Brexit negotiators close to hammering out a deal on financial services

A financial deal is crucial for Britain given that the city of London, which has been a critical artery for the flow of money around the world for centuries, is the world’s largest centre of international finance.

As per a British official, negotiators from the European Union and from Britain are close to hammering out a deal which could see London’s financial services hub getting basic access to EU markets.

The potential deal gives the United Kingdom the same level of access to the EU as some countries including Japan and the U.S.

“We are making progress,” said the official speaking on the condition of anonymity, while adding that the financial services deal would be based on the EU’s existing “equivalence” system.

The potential could upset Brexit-supporters who are members of Prime Minister Theresa May’s party who see Brexit as an opportunity to turbo-charge London as a global financial hub and abandon EU regulations.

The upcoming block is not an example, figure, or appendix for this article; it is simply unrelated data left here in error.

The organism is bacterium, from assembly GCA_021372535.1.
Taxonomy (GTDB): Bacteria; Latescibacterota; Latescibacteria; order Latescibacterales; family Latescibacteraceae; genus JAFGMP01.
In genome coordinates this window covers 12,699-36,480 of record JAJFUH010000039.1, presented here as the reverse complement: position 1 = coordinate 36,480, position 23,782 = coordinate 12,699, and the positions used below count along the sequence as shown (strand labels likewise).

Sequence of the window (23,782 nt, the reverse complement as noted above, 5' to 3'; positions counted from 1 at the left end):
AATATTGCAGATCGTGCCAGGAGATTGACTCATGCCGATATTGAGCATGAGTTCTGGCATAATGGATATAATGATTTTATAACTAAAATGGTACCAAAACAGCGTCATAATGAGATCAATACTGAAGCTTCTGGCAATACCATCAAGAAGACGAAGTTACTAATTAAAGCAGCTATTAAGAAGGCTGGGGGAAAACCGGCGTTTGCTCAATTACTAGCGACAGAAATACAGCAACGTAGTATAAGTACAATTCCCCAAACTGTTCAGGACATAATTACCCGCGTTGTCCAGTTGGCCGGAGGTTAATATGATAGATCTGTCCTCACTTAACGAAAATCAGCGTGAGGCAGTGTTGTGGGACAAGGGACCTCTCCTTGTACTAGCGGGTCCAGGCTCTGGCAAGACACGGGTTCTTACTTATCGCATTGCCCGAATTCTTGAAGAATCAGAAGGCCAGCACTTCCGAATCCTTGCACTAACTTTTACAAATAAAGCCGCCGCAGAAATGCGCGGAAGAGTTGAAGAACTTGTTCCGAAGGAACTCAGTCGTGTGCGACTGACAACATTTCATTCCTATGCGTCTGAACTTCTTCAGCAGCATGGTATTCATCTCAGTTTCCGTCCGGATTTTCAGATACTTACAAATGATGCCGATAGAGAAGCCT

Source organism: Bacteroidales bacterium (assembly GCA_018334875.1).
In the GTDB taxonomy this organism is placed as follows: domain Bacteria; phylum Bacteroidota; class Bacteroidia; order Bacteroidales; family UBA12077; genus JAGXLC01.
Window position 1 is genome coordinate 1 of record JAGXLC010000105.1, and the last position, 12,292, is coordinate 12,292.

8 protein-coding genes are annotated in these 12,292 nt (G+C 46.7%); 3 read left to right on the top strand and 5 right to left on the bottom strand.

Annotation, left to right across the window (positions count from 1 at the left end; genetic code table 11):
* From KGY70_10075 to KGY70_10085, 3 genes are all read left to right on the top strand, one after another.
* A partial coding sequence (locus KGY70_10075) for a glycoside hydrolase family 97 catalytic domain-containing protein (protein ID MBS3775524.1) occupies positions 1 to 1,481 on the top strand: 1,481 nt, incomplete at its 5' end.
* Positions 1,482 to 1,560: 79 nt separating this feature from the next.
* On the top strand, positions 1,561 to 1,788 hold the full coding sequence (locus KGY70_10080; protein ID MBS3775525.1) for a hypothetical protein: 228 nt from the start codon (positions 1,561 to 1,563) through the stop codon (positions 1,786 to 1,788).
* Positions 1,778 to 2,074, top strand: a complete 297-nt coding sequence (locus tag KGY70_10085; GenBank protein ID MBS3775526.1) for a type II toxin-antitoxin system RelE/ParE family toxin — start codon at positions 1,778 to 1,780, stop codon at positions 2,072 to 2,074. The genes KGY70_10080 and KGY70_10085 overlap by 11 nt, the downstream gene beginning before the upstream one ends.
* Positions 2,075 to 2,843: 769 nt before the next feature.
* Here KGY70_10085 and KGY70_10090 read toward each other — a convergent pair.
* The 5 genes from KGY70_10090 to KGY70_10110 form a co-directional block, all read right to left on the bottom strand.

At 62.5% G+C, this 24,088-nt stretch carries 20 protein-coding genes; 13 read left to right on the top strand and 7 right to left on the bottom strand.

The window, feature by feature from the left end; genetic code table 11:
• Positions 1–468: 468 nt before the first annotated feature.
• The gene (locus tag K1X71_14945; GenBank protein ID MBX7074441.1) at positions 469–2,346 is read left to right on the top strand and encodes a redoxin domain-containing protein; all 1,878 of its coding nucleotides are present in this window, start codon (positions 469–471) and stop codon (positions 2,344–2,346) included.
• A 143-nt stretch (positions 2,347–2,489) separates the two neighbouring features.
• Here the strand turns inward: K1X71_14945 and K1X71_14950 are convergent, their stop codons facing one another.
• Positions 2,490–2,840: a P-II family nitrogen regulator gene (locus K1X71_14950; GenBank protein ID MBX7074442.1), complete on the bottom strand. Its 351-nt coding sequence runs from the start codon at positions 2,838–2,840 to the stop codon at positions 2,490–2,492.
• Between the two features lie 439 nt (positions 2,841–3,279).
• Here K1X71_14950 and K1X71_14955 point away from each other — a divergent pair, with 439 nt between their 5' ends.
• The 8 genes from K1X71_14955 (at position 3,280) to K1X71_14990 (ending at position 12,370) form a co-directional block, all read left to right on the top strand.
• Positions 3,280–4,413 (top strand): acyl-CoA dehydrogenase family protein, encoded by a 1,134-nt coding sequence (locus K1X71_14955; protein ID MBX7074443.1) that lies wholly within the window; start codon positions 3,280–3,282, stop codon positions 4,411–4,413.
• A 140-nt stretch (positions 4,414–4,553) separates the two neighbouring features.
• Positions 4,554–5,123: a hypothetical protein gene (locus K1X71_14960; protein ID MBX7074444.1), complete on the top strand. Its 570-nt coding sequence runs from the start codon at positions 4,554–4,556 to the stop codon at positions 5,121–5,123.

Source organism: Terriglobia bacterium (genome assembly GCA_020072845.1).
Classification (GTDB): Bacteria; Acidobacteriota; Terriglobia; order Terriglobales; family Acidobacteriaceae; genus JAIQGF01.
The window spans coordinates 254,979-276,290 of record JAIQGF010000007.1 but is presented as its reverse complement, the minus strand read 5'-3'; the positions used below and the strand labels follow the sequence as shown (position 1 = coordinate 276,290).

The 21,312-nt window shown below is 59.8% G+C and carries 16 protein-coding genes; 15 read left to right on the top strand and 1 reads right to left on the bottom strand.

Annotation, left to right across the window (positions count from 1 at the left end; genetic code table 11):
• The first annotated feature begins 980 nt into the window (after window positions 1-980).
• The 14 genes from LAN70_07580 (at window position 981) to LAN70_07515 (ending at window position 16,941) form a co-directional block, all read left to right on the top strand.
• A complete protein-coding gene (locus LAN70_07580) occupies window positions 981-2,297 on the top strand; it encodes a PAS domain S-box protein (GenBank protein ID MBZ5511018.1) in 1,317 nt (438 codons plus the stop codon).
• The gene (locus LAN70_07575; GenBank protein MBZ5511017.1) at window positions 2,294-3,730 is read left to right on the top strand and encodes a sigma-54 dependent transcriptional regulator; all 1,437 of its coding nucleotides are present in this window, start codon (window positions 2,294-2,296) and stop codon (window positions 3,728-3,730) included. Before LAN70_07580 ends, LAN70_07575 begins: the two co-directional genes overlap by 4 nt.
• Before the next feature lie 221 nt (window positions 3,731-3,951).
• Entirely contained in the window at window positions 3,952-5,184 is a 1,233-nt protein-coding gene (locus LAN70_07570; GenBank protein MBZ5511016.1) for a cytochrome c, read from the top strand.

Currently, as a member of the European Union, Britain’s financial institutions including banks, and insurers enjoy unfettered access to customers across EU’s bloc in all aspects of financial activities. Equivalence, however, covers a more limited range of business and excludes major activities such as commercial lending by banks.

A financial services deal may be expected if an overall Brexit agreement is struck this month, said the official.

On Wednesday, Britain’s Financial Conduct Authority stated, UK’s financial rules should stay aligned with those in the EU after Brexit; this is also basic condition for Brussels to grant equivalence.

Under the current system, Brussels can scrap an equivalence designation within 30 days in certain cases; although Brussels has yet to take such a step in the history of the EU, Britain has called for a far longer notice period.

According to a report from The Times, both side have decided that neither would unilaterally deny market access without first going through independent arbitration and providing a notice period significantly longer than 30 days.

Significantly, on Wednesday, Britain said there was no set date for Brexit talks to end; this goes against a letter by Brexit minister Dominic Raab that suggested a deal on the terms of its departure could be finalized by November 21.


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